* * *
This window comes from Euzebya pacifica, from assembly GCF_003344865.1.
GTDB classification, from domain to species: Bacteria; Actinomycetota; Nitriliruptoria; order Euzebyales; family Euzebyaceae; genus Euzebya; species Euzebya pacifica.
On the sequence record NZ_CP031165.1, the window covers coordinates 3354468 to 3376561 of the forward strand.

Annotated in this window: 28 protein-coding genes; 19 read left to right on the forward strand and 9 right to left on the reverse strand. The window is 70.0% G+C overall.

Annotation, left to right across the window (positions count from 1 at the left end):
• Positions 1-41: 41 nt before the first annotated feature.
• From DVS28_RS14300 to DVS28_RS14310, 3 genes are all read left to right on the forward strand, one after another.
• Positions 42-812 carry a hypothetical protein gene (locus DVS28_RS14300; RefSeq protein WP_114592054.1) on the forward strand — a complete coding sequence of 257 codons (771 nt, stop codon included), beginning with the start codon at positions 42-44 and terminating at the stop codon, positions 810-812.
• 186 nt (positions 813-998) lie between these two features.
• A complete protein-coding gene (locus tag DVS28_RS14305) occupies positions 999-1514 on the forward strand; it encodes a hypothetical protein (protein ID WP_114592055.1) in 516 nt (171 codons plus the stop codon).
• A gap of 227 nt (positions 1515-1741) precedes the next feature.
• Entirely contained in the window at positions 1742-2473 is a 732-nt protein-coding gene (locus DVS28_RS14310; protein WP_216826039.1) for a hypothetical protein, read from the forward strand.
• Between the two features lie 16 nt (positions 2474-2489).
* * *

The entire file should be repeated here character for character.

This window comes from Euzebya pacifica, from assembly GCF_003344865.1.
GTDB classification, from domain to species: Bacteria; Actinomycetota; Nitriliruptoria; order Euzebyales; family Euzebyaceae; genus Euzebya; species Euzebya pacifica.
On the sequence record NZ_CP031165.1, the window covers coordinates 3354468 to 3376561 of the forward strand.

Annotated in this window: 28 protein-coding genes; 19 read left to right on the forward strand and 9 right to left on the reverse strand. The window is 70.0% G+C overall.

Annotation, left to right across the window (positions count from 1 at the left end):
• Positions 1-41: 41 nt before the first annotated feature.
• From DVS28_RS14300 to DVS28_RS14310, 3 genes are all read left to right on the forward strand, one after another.
• Positions 42-812 carry a hypothetical protein gene (locus DVS28_RS14300; RefSeq protein WP_114592054.1) on the forward strand — a complete coding sequence of 257 codons (771 nt, stop codon included), beginning with the start codon at positions 42-44 and terminating at the stop codon, positions 810-812.
• 186 nt (positions 813-998) lie between these two features.
• A complete protein-coding gene (locus tag DVS28_RS14305) occupies positions 999-1514 on the forward strand; it encodes a hypothetical protein (protein ID WP_114592055.1) in 516 nt (171 codons plus the stop codon).
• A gap of 227 nt (positions 1515-1741) precedes the next feature.
• Entirely contained in the window at positions 1742-2473 is a 732-nt protein-coding gene (locus DVS28_RS14310; protein WP_216826039.1) for a hypothetical protein, read from the forward strand.
• Between the two features lie 16 nt (positions 2474-2489).